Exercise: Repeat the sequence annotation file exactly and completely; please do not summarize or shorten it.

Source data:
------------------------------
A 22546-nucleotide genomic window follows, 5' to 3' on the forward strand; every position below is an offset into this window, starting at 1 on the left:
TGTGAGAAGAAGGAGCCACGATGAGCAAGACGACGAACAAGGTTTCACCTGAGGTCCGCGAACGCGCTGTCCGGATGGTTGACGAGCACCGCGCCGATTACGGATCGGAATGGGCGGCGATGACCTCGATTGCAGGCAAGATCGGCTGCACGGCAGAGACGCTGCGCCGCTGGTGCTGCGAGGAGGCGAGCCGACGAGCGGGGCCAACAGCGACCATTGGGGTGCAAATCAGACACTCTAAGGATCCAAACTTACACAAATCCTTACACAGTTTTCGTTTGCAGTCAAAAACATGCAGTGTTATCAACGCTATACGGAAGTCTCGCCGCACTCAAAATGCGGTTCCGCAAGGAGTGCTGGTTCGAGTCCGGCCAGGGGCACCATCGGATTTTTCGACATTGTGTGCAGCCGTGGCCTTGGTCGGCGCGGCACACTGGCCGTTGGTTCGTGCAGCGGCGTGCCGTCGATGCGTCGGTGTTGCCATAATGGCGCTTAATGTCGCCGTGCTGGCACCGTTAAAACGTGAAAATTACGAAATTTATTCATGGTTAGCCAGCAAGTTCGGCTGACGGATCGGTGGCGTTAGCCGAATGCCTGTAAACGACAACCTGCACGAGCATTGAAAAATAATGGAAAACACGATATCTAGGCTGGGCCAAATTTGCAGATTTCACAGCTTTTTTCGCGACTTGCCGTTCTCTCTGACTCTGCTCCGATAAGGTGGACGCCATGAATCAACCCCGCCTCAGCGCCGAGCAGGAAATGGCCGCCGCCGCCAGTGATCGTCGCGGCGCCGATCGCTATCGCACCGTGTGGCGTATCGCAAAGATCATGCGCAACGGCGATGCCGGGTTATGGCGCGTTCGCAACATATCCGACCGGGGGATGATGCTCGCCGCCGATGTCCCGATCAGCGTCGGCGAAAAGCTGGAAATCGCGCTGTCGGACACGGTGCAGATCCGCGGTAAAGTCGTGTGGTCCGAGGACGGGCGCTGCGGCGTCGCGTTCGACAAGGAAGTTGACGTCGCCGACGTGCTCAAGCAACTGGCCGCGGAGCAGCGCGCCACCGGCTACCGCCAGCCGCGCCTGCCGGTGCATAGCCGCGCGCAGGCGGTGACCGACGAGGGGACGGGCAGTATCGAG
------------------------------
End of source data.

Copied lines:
A 22546-nucleotide genomic window follows, 5' to 3' on the forward strand; every position below is an offset into this window, starting at 1 on the left:
TGTGAGAAGAAGGAGCCACGATGAGCAAGACGACGAACAAGGTTTCACCTGAGGTCCGCGAACGCGCTGTCCGGATGGTTGACGAGCACCGCGCCGATTACGGATCGGAATGGGCGGCGATGACCTCGATTGCAGGCAAGATCGGCTGCACGGCAGAGACGCTGCGCCGCTGGTGCTGCGAGGAGGCGAGCCGACGAGCGGGGCCAACAGCGACCATTGGGGTGCAAATCAGACACTCTAAGGATCCAAACTTACACAAATCCTTACACAGTTTTCGTTTGCAGTCAAAAACATGCAGTGTTATCAACGCTATACGGAAGTCTCGCCGCACTCAAAATGCGGTTCCGCAAGGAGTGCTGGTTCGAGTCCGGCCAGGGGCACCATCGGATTTTTCGACATTGTGTGCAGCCGTGGCCTTGGTCGGCGCGGCACACTGGCCGTTGGTTCGTGCAGCGGCGTGCCGTCGATGCGTCGGTGTTGCCATAATGGCGCTTAATGTCGCCGTGCTGGCACCGTTAAAACGTGAAAATTACGAAATTTATTCATGGTTAGCCAGCAAGTTCGGCTGACGGATCGGTGGCGTTAGCCGAATGCCTGTAAACGACAACCTGCACGAGCATTGAAAAATAATGGAAAACACGATATCTAGGCTGGGCCAAATTTGCAGATTTCACAGCTTTTTTCGCGACTTGCCGTTCTCTCTGACTCTGCTCCGATAAGGTGGACGCCATGAATCAACCCCGCCTCAGCGCCGAGCAGGAAATGGCCGCCGCCGCCAGTGATCGTCGCGGCGCCGATCGCTATCGCACCGTGTGGCGTATCGCAAAGATCATGCGCAACGGCGATGCCGGGTTATGGCGCGTTCGCAACATATCCGACCGGGGGATGATGCTCGCCGCCGATGTCCCGATCAGCGTCGGCGAAAAGCTGGAAATCGCGCTGTCGGACACGGTGCAGATCCGCGGTAAAGTCGTGTGGTCCGAGGACGGGCGCTGCGGCGTCGCGTTCGACAAGGAAGTTGACGTCGCCGACGTGCTCAAGCAACTGGCCGCGGAGCAGCGCGCCACCGGCTACCGCCAGCCGCGCCTGCCGGTGCATAGCCGCGCGCAGGCGGTGACCGACGAGGGGACGGGCAGTATCGAG